South Africa will soon have the capacity to provide approximately 58 megawatts of solar energy to 8 000 households in Limpopo.
A R2.6-billion financial closure was announced on Wednesday by MEMC subsidiary SunEdison, the US solar energy service provider who will provide two solar parks in Limpopo.
The project will be run in partnership with Chint Solar and the Public Investment Corporation (PIC), with Standard Bank and Future Growth Investment as debt providers on the project.
These photovoltaic power plants will be based in Soutpan and Witkop and is expected to create close to 5 000 direct and indirect job opportunities.
SunEdison develops finances, installs and operates distributed power plants using photovoltaic technologies, which converts sunlight into energy. It has over 800 power plants globally, and in 2011 alone had interconnected 300 megawatts of solar worldwide.
SunEdison vice-president Pashupathy Gopalan said: "This is a momentous occasion for us and South Africa. Solar energy used to be expensive, but every year it is getting cheaper and more countries are becoming interested in this form of energy use. Soon, we will be passing housing solar plants".
Construction on both projects is expected to commence in January 2013, but will interconnect by early 2014 only. These time frames could change depending on unexpected delays in construction, deployment or activation.
Witkop solar park will have the capacity of 30 megawatts and Soutpan 28 megawatts. The solar projects are centred on the ground mount system, which involves steel or aluminium frames attached to a concrete foundation. Photovoltaic modules are then positioned toward the sun and are moved with trackers.
About 45% of the manufacturing of trackers for the solar parks will take place locally; the rest will be produced by Chint Solar, manufacturers of low-voltage electrical products, as well as solutions for transmission and distribution, industry automation and solar energy.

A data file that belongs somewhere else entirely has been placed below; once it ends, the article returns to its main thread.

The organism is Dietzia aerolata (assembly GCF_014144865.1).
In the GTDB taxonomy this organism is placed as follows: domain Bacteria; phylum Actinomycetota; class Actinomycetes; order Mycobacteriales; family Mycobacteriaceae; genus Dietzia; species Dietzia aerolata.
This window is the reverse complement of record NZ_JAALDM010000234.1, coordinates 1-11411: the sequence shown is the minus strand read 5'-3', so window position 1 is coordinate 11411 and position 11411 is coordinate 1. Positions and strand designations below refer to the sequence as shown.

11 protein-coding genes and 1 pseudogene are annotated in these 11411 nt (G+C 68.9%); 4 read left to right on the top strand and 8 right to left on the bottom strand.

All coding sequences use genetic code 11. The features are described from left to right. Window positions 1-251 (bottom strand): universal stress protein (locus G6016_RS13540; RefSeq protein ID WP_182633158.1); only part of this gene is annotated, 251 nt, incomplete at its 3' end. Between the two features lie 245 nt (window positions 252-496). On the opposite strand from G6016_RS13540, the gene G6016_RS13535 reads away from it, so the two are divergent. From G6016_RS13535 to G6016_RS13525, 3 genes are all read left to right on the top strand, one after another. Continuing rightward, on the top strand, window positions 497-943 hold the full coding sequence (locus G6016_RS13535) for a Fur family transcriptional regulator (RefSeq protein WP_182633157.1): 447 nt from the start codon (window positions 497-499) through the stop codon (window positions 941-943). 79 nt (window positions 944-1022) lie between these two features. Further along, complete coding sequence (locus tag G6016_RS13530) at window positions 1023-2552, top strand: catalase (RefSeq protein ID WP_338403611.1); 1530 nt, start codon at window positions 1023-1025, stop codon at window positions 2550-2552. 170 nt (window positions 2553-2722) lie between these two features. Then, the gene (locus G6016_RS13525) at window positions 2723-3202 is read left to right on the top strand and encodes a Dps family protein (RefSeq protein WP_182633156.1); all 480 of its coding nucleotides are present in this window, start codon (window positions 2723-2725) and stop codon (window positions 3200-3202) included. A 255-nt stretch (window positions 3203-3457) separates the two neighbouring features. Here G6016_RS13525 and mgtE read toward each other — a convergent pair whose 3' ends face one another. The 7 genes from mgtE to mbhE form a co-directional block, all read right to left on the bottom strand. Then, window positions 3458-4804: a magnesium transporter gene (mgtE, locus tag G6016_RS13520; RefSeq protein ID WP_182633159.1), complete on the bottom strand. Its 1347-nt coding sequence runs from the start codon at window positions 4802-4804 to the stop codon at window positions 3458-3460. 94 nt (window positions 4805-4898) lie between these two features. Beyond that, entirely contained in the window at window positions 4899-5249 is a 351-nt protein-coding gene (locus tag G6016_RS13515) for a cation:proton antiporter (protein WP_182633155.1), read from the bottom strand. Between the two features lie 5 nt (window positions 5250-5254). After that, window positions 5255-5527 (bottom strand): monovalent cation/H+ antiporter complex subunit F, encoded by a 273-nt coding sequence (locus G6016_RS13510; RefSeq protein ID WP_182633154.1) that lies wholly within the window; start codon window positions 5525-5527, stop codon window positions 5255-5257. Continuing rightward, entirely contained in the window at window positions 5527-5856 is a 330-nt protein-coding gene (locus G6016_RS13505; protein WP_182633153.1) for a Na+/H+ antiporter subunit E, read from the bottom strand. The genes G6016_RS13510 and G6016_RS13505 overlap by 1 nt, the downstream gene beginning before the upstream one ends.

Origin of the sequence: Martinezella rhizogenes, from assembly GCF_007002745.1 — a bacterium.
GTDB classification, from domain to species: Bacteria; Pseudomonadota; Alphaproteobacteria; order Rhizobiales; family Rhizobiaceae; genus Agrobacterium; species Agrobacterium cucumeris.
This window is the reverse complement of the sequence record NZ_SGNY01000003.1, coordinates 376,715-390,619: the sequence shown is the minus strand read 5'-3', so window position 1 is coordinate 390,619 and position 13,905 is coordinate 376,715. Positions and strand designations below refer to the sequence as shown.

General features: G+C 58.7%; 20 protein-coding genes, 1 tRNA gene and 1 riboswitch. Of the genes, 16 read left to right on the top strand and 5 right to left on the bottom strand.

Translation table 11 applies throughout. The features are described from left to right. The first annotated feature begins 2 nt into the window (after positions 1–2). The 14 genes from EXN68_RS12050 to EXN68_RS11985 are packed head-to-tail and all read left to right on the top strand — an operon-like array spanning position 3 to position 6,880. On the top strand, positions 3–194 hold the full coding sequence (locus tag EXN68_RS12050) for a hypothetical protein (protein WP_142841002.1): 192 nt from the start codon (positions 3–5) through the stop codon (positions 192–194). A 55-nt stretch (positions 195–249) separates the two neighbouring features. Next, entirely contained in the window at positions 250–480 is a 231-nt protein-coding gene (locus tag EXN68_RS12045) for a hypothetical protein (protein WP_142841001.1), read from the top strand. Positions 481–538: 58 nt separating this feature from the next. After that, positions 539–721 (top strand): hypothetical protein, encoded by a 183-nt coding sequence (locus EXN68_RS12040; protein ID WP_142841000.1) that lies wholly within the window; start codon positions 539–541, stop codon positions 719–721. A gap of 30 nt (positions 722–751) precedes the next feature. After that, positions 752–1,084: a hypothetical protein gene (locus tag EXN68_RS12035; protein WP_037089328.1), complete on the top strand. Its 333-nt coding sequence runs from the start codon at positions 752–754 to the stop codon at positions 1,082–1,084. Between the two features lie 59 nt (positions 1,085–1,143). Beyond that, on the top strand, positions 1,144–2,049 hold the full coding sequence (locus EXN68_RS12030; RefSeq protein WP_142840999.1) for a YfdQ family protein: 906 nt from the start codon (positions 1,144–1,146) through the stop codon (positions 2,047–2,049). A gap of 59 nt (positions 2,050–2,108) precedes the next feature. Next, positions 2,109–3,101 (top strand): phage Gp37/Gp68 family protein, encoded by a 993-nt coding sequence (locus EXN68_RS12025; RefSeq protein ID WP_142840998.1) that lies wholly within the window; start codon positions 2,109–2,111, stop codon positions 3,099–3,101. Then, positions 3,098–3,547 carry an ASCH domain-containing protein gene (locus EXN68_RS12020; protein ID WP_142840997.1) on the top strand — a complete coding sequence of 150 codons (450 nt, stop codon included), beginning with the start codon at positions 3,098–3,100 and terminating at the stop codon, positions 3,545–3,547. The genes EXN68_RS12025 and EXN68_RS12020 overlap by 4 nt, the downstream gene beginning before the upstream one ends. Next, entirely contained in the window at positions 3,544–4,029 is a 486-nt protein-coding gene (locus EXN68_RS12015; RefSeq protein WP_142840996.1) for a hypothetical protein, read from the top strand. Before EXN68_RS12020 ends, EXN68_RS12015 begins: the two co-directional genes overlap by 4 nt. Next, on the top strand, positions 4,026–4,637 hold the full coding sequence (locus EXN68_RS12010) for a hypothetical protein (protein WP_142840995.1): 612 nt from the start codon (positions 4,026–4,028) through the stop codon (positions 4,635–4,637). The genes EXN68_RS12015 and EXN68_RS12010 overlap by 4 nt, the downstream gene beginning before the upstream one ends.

Chint Solar vice-president Chuan Lu said that South Africa has higher irradiance than other countries in the world who have invested more heavily into solar energy, and that the project was a great achievement. "We hope that our efforts will benefit the local people of South Africa economically and environmentally."
The projects were introduced after a call from the Renewable Energy Independent Power Producer Programme (REIPP), an initiative by the government that invites countries to invest in South Africa and its renewable energy production.
The project will also focus on the advancement of broad-based economic groups. "Love Life, one of the groups involved has 10% shares in the project," said Gopalan. He also said that 1.5% of the project's gains will go to socio-economic growth, "which amounts to about $19-million dollars".
PIC focuses on environmentally sustainable investment and R12-billion has already been dedicated to renewable energy space. They welcomed the investment of BBBEE groups in the project, saying the commitment was needed.
The department of energy communications officer Zodwa Batyashe said it was difficult to comment on one specific project but, "given that SunEdison participated in both window one and window two, one can only assume that they have a competitive project".